Legal luminaries urge graduates to be catalysts for change

Jaret L. Davis, a double alumnus who is co-managing shareholder of the Greenberg Traurig law firm's Miami office, was the featured speaker at Friday's 3 p.m. commencement ceremony. Photo: TJ Lievonen/University of Miami
By Janette Neuwahl Tannen

Jaret L. Davis, a double alumnus who is co-managing shareholder of the Greenberg Traurig law firm's Miami office, was the featured speaker at Friday's 3 p.m. commencement ceremony. Photo: TJ Lievonen/University of Miami

Legal luminaries urge graduates to be catalysts for change

By Janette Neuwahl Tannen
Speakers at the University of Miami’s Friday commencement ceremonies motivated students to improve the pandemic-stricken world and our divided nation.

In two separate fall commencement ceremonies on Friday, legal icons Hilarie Bass and Jaret L. Davis, who both rose to top management positions at one of the nation’s largest law firms, challenged University of Miami graduates to use their less-than-optimal finale as even more of an incentive to improve the world through their careers.

“For the rest of your lives, you will be able to say you lived through the extraordinary trifecta: a global pandemic, a once-in-a-generation—possibly once in two generations—focus on social justice, and, I’ll simply say, fascinating politics,” Davis told the undergraduates at the 3 p.m. commencement ceremony. Originally scheduled for last May, it was postponed because of the pandemic. “It’s been disorienting. It’s been exhausting. It’s been taxing. But I can guarantee that you will look back and realize that this is the year in which you realized adversity produces greatness.”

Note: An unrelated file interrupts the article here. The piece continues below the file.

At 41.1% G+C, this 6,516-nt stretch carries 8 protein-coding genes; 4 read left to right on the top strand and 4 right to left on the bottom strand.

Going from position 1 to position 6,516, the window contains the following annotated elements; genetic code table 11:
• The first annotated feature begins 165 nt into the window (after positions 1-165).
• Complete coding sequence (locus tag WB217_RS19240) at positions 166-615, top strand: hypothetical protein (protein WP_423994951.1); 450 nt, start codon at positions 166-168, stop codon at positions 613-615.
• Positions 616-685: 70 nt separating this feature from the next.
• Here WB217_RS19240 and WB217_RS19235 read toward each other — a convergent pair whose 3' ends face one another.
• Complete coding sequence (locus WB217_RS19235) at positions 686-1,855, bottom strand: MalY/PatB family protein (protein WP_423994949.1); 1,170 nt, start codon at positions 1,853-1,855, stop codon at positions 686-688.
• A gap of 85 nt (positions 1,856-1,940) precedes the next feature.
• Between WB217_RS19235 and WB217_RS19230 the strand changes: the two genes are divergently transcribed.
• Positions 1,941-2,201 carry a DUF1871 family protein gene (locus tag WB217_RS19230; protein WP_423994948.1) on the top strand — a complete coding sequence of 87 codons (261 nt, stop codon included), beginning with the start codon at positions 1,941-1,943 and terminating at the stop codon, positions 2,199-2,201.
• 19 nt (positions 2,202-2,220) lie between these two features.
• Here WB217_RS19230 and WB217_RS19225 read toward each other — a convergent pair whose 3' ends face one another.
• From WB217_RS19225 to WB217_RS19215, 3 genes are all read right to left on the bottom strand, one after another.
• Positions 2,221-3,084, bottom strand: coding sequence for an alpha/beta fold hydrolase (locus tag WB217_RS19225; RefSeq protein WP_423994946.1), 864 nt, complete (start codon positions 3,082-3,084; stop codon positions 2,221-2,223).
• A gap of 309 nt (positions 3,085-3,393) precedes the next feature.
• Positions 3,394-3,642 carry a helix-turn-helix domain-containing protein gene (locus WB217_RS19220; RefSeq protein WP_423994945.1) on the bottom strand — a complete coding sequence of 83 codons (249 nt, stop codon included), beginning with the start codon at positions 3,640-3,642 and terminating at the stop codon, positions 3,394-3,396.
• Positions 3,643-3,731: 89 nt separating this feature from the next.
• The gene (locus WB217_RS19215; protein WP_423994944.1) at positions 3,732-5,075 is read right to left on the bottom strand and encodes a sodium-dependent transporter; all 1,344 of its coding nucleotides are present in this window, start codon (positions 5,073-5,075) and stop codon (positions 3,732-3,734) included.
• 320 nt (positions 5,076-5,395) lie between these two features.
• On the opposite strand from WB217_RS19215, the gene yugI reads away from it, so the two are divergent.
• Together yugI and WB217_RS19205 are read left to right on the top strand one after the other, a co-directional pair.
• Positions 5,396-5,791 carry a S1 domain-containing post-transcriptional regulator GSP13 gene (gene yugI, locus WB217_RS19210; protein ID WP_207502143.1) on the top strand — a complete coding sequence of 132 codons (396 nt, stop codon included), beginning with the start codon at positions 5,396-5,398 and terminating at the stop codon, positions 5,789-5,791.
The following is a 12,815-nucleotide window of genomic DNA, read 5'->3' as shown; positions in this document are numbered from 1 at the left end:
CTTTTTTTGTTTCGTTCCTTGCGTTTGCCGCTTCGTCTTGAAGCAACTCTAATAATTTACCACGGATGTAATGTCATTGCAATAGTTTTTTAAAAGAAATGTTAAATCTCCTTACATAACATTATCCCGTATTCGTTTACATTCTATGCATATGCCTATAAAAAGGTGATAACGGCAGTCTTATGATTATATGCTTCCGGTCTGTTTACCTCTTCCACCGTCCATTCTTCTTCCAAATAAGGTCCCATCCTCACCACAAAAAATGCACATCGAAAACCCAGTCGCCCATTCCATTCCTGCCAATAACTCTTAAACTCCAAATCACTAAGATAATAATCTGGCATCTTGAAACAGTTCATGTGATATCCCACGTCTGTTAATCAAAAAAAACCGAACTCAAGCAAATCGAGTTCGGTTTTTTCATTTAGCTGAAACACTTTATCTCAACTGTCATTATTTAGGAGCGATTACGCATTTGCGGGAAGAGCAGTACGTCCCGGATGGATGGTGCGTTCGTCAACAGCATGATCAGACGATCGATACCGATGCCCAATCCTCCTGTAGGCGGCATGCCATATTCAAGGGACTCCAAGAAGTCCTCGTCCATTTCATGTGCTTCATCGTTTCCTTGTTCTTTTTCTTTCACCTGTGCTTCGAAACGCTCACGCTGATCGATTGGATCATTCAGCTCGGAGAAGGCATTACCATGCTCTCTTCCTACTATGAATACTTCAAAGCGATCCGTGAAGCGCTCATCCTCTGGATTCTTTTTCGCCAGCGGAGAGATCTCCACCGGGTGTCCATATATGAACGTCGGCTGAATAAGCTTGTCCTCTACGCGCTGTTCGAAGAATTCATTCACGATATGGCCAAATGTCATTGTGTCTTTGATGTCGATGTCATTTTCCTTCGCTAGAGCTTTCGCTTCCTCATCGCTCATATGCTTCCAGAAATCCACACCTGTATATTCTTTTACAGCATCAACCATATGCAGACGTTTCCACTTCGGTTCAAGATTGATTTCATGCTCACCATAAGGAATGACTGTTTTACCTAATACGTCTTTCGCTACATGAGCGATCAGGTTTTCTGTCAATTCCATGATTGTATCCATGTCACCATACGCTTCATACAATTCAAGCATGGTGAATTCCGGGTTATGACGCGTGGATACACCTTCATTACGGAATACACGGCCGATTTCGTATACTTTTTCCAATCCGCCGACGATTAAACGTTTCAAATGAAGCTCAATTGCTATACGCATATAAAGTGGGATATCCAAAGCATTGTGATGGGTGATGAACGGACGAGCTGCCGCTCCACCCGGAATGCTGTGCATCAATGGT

Read about Thursday's fall commencement ceremonies.

Davis, a double alumnus who through his leading role at Greenberg Traurig is helping to elevate Miami as a technology hub, told students who tuned in to the Friday afternoon ceremony that he speaks from some experience. He started off his freshman year in 1992 after Hurricane Andrew devastated Miami-Dade County. The destruction framed his entire undergraduate experience, pushing the start of classes to October and turning the campus into “a war zone.”

“All the usual staples you take for granted were dramatically altered,” he said. “And you know what happened as a consequence? We found ourselves. Who we are. What we stood for. And what it means to live for a greater purpose,” he said emphatically. “We ceased to be business students, or architectural students, or volunteers, or Greeks, or students of color. We became Hurricanes, because we recognized that the struggles and challenges faced by one were faced by all.”

Friday’s commencement ceremonies for the School of Law and the May 2020 undergraduates were held virtually because of a recent spike in COVID-19. More than 2,500 graduates were honored during the two ceremonies.

“Hard as we tried to have each of you cross the stage in person, in the end, we simply could not encourage travel to South Florida,” Frenk told the graduates from Coral Gables. “We all had to sacrifice for the sake of our community. And you have demonstrated this year that you believe in the common good and that you are willing to sacrifice for it. That is the lesson of a lifetime.”

Throughout the ceremonies, a gallery of square screens featuring beaming students in their signature caps and gowns filled the livestream, with many throwing up the U whenever they were featured. Some sat at home donning their graduation gear with a pet on their lap, others tuned in while they were driving, and others even attended while at work.

Frenk said students should celebrate their accomplishments and know that hope is coming, with vaccines expected to be distributed to the first U.S. recipients within days. If conditions improve, he suggested that there may be some more celebrations at Homecoming 2021, should the alums return to Coral Gables.